Recently, I’ve been somewhat frustrated with one of my friends because they’ve made some very silly decisions that have had some fairly negative consequences. I find myself being impatient with my friend & wanting them to change. I’m trying to watch the words that I say to my friend, so that I don’t hurt their feelings due to my impatience. So far, here’s my impatience insights:
- if impatience is left unchecked, it can be very destructive
- impatience isn’t only related to our words, but it also can affect our attitudes & actions, so that even if we don’t say anything, we must still remain vigilant against even its subtle expression
- sometimes it helps to talk about how we feel, but its important to be responsible for our own feelings & not give someone else control of how we may feel or act
- sometimes the best antidote to impatience is a slow, intentional & methodical application of patience
- James 1:4 – let patience have her perfect work so that you may be mature & complete. Give patience permission to work in your life 🙂
At some point in each of our lives, we ask the question, “What’s my purpose? Why am I on earth?” I think this is a universal human question & there are lots of ways to answer this line of questioning, but here’s a simple approach that God has been dealing w me on of late:
I believe that a significant reason that I’m alive is to raise the awareness of Jesus in my world. Raising this awareness happens in a VARIETY of ways:
- sometimes through a direct conversation, helping someone see God’s hand moving in their life, asking a question that helps a person reach out to Jesus, praying for a person when they express a need, . . . . .
- sometimes through an act of kindness, a smile, a friendly gesture, an encouraging word, letting someone go in front of you in a line, serving a person, generous forgiveness, . . . .
- sometimes through a provision, being generous with our resources (time, energy, finances), paying for the coffee of the person behind you in line, giving a homeless person a meal, giving a starving baby meals for a month with saving moses ,) , . . . .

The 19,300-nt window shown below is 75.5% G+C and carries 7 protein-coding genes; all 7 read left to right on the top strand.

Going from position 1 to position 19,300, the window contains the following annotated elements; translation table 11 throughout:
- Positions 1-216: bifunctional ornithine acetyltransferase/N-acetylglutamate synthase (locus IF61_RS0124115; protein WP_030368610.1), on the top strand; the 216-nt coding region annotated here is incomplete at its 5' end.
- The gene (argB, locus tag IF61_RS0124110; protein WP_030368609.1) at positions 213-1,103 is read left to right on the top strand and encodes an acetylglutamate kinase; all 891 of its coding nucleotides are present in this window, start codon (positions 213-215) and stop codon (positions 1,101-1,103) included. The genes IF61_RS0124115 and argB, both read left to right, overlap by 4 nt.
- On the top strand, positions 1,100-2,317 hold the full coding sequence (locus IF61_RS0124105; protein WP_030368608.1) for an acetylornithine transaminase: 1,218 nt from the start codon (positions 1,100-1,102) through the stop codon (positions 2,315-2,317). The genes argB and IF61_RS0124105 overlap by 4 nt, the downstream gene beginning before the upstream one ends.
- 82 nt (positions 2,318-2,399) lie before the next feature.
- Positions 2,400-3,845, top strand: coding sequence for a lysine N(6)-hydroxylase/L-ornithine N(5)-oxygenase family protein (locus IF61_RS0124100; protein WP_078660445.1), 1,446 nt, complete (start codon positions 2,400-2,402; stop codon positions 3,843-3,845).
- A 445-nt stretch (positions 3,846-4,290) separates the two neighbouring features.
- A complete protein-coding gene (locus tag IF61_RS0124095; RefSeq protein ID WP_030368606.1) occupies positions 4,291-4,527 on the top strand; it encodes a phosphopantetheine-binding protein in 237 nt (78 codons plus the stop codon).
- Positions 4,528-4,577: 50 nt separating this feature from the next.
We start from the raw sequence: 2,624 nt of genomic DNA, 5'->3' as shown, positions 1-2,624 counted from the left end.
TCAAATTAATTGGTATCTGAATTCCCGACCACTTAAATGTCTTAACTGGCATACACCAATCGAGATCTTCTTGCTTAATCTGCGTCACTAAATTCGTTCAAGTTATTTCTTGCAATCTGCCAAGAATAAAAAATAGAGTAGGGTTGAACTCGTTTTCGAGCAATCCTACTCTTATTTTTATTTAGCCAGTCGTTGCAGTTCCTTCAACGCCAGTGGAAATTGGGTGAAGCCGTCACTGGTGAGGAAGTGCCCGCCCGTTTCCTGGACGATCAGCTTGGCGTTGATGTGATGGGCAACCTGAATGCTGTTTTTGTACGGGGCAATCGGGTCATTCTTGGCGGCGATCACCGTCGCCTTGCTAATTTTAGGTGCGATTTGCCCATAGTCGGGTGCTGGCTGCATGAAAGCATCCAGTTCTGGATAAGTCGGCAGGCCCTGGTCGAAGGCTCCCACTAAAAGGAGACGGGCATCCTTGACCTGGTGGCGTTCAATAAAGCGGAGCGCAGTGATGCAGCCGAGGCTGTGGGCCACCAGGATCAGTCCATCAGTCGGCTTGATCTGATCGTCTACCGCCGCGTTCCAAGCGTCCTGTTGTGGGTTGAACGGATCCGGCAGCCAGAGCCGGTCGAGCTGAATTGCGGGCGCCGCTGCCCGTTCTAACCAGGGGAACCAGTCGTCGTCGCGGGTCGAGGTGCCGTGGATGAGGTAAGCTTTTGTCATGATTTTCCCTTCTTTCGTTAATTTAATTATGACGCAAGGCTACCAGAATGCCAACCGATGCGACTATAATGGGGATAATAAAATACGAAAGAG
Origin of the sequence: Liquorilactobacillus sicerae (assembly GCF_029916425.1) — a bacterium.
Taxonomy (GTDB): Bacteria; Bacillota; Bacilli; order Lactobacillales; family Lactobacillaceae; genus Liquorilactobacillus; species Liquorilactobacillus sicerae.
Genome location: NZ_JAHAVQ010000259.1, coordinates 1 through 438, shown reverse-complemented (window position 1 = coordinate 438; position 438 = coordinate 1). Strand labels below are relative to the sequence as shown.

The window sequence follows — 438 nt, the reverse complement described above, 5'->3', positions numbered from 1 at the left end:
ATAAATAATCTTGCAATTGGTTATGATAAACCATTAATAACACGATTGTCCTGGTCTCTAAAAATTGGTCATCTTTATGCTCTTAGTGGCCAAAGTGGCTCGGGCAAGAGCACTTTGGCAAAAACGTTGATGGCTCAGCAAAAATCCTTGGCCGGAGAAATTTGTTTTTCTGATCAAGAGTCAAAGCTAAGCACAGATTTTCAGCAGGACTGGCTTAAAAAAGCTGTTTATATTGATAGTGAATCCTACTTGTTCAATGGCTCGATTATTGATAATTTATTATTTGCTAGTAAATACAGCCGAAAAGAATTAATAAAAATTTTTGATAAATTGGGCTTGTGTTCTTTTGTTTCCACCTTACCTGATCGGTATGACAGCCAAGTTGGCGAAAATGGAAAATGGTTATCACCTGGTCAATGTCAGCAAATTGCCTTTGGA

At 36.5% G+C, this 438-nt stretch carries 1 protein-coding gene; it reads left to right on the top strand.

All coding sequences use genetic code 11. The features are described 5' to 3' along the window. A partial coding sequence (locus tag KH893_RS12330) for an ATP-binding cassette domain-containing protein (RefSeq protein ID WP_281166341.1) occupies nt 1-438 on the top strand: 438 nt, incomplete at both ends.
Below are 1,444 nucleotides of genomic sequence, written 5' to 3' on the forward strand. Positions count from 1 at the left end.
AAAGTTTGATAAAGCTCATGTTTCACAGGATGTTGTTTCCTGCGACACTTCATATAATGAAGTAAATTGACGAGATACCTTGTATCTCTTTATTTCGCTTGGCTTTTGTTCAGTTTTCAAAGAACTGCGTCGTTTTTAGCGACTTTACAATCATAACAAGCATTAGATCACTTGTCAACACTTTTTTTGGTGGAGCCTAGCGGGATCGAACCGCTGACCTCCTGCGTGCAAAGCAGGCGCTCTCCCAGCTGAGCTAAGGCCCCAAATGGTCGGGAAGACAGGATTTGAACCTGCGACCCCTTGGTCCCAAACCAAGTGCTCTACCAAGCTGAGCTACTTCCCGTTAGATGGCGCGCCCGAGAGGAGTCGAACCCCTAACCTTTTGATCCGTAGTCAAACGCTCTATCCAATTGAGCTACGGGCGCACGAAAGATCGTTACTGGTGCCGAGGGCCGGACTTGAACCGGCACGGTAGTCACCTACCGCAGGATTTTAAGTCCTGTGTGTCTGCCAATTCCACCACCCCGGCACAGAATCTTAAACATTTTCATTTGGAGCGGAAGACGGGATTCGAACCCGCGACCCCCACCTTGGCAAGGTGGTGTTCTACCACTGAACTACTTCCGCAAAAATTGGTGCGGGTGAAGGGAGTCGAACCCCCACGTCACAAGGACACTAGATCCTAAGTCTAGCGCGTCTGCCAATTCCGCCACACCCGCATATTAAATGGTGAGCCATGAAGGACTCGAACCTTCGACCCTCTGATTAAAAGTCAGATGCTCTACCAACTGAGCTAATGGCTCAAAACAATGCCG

I want my life to make Jesus attractive to the people with whom I interact – not just because its Easter week & the seasonal trend to invite people to church (although let’s all get really motivated & bring hordes of friends to church). I want to spread the fragrance of Jesus wherever I go. I want to illuminate His presence in all my conversations. I want to express His genuine love with His extravagant provisions. For me, let this purpose be the preoccupation of each day.
Happiness isn’t as elusive as it sounds. For all the philosophers & philogists who are now figuring out if they want discuss etymological differences between joy & happiness, philosophical conundrums in epistemology as it relates to the existential state of happiness in a post-modern context, based on emerging paradigms and other complicated things – this blog may be too simple for your taste.
For the rest of us, here’s something interesting I read in last week’s paper about some simple things we can do to increase our happiness.
- give thanks – always find things to be thankful for (when you look, you automatically find your focus will improve)
- Do good – carry someone’s groceries to the car, take some soup to someone who’s sick, call a friend & tell them that you appreciate them, tell your boss that you appreciate having a job, donate blood. Kind acts always leaving you feeling good
- Get involved – hibernating in your apartment or house can lead to some deep depression. Volunteering at church can be a nice antidote because it helps get us out of the axis of self-centeredness. Participate with life by engaging with others
- Chose or lose – a scientific study showed that “only 10% of our well-being is determined by circumstances & 40% is a matter of intentional activity.”
These suggestions are from a secular perspective, but they sure sound alot like Biblical principles. Gee, makes me think that there might be something worthwhile in that there Bible. 😉